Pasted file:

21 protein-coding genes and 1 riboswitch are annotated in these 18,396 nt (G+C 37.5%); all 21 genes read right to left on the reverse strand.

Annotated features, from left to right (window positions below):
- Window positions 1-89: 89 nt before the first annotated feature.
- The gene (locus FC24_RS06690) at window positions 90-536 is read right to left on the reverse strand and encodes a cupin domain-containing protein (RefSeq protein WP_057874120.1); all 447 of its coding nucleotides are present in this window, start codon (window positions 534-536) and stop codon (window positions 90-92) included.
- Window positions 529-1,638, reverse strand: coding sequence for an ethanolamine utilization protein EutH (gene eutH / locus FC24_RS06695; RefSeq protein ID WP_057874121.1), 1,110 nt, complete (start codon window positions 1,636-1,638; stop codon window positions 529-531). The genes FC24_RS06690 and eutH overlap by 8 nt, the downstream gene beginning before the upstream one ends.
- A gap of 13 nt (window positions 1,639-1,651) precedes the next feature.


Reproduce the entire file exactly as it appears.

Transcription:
21 protein-coding genes and 1 riboswitch are annotated in these 18,396 nt (G+C 37.5%); all 21 genes read right to left on the reverse strand.

Annotated features, from left to right (window positions below):
- Window positions 1-89: 89 nt before the first annotated feature.
- The gene (locus FC24_RS06690) at window positions 90-536 is read right to left on the reverse strand and encodes a cupin domain-containing protein (RefSeq protein WP_057874120.1); all 447 of its coding nucleotides are present in this window, start codon (window positions 534-536) and stop codon (window positions 90-92) included.
- Window positions 529-1,638, reverse strand: coding sequence for an ethanolamine utilization protein EutH (gene eutH / locus FC24_RS06695; RefSeq protein ID WP_057874121.1), 1,110 nt, complete (start codon window positions 1,636-1,638; stop codon window positions 529-531). The genes FC24_RS06690 and eutH overlap by 8 nt, the downstream gene beginning before the upstream one ends.
- A gap of 13 nt (window positions 1,639-1,651) precedes the next feature.